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The plague is still present today

Published March 13. 2012 05:01PM

Q. Does the plague still exist?

In the 1300s, the Black Death, as plague was called, killed about one-third of the people in Europe. A combination of antibiotics and improved living conditions have made plague rare today.

Plague is found throughout the world, except for Australia. The greatest number of human infections occurs in African countries. However, the largest numbers of infected animals is in the United States and the former Soviet Union.

The World Health Organization reports 1,000 to 3,000 cases of plague worldwide every year. An average of five to 15 cases occur each year in the western United States. These cases are usually scattered in rural areas; and are caused by bites primarily from infected prairie dogs. There has not been a person-to-person case in the U.S. since 1924.

The bacteria for plague are found mainly in rats and their resident fleas.

Plague is often mentioned as a bioterrorism weapon along with anthrax, smallpox and botulism. A bioweapon carrying plague is possible because the bacterium Yersinia pestis that causes plague occurs in nature and could be isolated and grown in a laboratory.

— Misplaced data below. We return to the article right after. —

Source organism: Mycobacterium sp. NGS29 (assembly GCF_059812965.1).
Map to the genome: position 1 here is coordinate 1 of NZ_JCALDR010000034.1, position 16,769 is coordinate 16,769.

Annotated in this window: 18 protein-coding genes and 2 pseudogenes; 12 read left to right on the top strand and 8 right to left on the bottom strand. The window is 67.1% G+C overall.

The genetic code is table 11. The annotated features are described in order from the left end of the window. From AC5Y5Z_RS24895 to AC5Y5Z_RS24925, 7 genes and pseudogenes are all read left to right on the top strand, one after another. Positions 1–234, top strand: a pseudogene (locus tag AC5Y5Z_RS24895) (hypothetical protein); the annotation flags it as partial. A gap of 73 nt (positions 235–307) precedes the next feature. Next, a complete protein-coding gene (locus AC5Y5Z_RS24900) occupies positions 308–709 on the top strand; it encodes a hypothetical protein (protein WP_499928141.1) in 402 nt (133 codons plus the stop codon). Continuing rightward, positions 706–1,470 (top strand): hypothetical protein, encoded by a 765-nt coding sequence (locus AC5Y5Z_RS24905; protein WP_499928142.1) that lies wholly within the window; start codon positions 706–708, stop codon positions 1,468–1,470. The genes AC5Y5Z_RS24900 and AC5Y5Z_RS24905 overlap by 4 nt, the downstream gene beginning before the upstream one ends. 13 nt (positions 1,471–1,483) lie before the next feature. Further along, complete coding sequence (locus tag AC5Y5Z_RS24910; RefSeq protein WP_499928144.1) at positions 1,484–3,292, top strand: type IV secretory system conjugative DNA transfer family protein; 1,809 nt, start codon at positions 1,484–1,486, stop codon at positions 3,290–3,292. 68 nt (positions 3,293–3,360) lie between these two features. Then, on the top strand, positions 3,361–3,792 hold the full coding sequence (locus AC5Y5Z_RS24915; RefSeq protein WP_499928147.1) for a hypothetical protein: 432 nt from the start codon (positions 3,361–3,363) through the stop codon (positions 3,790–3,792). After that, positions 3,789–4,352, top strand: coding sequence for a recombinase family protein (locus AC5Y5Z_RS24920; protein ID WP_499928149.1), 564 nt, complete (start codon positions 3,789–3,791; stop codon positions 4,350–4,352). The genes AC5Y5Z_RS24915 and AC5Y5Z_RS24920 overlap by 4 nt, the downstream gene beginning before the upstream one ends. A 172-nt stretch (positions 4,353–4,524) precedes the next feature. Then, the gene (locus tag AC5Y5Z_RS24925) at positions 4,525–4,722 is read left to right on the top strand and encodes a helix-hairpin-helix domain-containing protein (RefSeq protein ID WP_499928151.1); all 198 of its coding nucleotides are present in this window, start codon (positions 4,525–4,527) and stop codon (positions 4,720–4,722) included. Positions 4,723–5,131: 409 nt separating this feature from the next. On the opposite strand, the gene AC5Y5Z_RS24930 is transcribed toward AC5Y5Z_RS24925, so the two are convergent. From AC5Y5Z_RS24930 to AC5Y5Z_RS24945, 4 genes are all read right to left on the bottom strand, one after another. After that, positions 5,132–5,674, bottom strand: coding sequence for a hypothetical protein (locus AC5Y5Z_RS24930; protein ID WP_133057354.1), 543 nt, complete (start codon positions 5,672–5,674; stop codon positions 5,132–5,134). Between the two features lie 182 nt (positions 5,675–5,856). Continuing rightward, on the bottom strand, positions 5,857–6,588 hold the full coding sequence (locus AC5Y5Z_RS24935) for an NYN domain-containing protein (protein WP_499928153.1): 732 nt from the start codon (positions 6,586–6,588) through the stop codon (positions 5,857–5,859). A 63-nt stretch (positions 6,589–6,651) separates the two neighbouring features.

Plague bacteria could be sprayed through the air, infecting anyone who inhales it. In this scenario, antibiotics would treat the plague if they are used soon after infection. There is no vaccine for plague.

With prompt treatment, the overall fatality rate from plague is less than 15 percent. Without treatment, mortality rates can be as high as 60 percent for bubonic plague and 100 percent for pneumonic plague. Death can occur within days after symptoms appear.

National and state public health officials have large supplies of drugs needed in the event of a bioterrorism attack.

There are three forms of plague: bubonic, septicemic and pneumonic.

Bubonic inflames the tonsils, adenoids, spleen and thymus. It induces fever, aches, chills, fatigue and tender lymph glands. Bubonic plague is the most common type in humans, but is rarely spread from person to person.

Septicemic, in which bacteria multiply in the blood, causes fever, chills, shock, bleeding, abdominal pain, diarrhea, vomiting, and death of tissue in fingers, toes and nose.

Pneumonic plague occurs when the bacteria enter the lungs and cause pneumonia. This can be spread between people. It kills faster than the other forms. This form is the one that is feared by security officials. Symptoms include fever, nausea, vomiting, weakness, chest pain, difficulty breathing and a bloody cough .

The Times News, Inc., and affiliates do not endorse or recommend any medical products, processes, or services or provide medical advice. The views of the author do not necessarily state or reflect those of the TIMES NEWS. The article content is not intended as a substitute for professional medical advice, diagnosis or treatment. Always seek the advice of your physician, or other qualified health provider with any questions you may have regarding a medical condition.

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